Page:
The declassified documents were released by Congress on Friday and released them the same day, release of the documents confirmed suspicions that the terrorists involved in the 9/11 attacks - most of whom were Saudi nationals - likely received support from high-ranking Saudi intelligence officers.
"While in the United States, some of the September 11 hijackers were in contact with, and received support or assistance from, individuals who may have be connected to the Saudi Government," the report states. "There is information, primarily from FBI sources, that at least two of those individuals were alleged by some to be Saudi intelligence officers."
However, the report states that the precise extent of the suspected involvement of the Saudi officials isn't clear.
"In their testimony, neither CIA nor FBI witnesses were able to identify definitely the extent of Saudi support for terrorist activity globally or within the United States and the extent to which such support, if it exists, is knowing or inadvertent in nature."
Saudi Arabia, an ally to the US in the Middle East, has firmly denied any involvement in the attacks and these repudiated these accusations, and had previously fought against the declassification of the 28 pages.
This tune changed with Friday's release of the documents, with the Riyadh officially welcoming the report, in hopes that it would remove suspicions about the Saudi government's actions.
"Since 2002, the 9/11 Commission and several government agencies, including the CIA and the FBI, have investigated the contents of the '28 Pages' and have confirmed that neither the Saudi government, nor senior Saudi officials, nor any person acting on behalf of the Saudi government provided any support or encouragement for these attacks," Abdullah al-Saud, Saudi Arabia's ambassador to the United States, said in a statement, according to Reuters.
"We hope the release of these pages will clear up, once and for all, any lingering questions or suspicions about Saudi Arabia's actions, intentions, or long-term friendship with the United States."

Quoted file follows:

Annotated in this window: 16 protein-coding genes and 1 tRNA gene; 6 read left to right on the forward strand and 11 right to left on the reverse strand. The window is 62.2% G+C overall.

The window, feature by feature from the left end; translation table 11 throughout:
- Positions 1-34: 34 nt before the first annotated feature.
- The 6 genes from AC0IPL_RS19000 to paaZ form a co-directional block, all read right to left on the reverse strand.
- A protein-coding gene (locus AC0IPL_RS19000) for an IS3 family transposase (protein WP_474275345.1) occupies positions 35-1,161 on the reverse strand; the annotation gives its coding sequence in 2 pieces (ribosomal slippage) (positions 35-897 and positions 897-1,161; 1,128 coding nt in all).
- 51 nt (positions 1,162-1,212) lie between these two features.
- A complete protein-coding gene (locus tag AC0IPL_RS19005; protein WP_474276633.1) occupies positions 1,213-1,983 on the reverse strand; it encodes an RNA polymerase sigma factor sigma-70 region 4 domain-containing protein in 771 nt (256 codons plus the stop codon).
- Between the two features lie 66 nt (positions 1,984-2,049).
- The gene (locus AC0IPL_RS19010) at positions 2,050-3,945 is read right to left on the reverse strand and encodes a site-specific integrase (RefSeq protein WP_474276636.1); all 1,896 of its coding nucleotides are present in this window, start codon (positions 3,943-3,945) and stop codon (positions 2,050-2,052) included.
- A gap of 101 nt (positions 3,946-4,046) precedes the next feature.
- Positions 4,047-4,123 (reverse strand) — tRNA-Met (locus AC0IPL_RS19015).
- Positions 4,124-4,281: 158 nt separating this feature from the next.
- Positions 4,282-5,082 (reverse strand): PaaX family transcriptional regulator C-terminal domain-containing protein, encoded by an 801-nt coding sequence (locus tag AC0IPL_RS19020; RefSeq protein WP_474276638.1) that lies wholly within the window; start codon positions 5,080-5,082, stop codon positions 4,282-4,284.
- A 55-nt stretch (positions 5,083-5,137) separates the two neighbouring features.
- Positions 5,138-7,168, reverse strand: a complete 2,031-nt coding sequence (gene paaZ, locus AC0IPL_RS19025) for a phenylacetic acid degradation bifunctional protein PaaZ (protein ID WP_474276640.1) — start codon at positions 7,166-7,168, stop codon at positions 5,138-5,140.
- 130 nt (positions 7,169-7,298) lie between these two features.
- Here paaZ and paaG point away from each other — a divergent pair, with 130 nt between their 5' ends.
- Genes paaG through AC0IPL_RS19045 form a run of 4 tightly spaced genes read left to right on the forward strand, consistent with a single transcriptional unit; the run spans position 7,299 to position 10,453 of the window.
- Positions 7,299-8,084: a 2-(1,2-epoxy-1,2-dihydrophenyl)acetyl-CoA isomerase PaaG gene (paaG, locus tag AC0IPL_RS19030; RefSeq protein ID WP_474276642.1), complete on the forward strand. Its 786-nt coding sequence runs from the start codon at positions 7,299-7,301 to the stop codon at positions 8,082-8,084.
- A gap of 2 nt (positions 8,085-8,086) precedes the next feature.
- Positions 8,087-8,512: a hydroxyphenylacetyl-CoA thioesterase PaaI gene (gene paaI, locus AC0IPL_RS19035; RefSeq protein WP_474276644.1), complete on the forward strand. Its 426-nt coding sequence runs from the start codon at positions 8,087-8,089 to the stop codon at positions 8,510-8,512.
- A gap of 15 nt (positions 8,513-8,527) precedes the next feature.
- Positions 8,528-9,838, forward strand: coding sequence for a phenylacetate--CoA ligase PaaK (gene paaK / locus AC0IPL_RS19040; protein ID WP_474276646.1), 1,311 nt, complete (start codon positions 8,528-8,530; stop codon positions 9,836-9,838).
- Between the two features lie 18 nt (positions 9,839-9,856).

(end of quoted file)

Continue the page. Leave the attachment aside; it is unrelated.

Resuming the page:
The documents go on to explain that the magnitude of Saudi involvement isn't clear because the US government only began to "aggressively investigate" after the attack already occurred.
Comment: Because, as Peter Dale Scott shows in his latest book, there was essentially a standing order 'not to go there'. The ties were always known about on some level, but they were actively ignored, because the U.S. was just as complicit.
However, it does list prominent Saudis suspected of being involved with terrorism by US intelligence agencies.
Suspected Saudi intelligence officer Omar al-Bayoumi is given a detailed summary in the report. The report starts that FBI files indicate that al-Bayoumi provided "substantial assistance" to 9/11 hijackers Khalid al-Midhar and Nawaf al-Hazmi, two of the five terrorists who crashed American Airlines Flight 77 into the Pentagon.
In February 2000, al-Bayoumi met with hijackers in a public place in San Diego "shortly after his meeting with an individual at the Saudi consulate."
The report goes on to state that there is reason to believe that al-Bayoumi's meeting with the terrorists was not accidental. He had "extensive contact" with Saudi government establishments in the US during the same time as the meeting with the hijackers, and received financial support from a Saudi company affiliated with the Saudi Ministry of Defense.
"According to FBI files ... al-Bayoumi received a monthly salary [from the company] even though he had had only been there on one occasion," the report says. "The support increased substantially in April 2000, two months after the hijackers arrived in San Diego, decreased slightly in December 2000, and stayed at that same level until August 2001. That company reportedly had ties to Osama bin Laden and Al-Qaeda."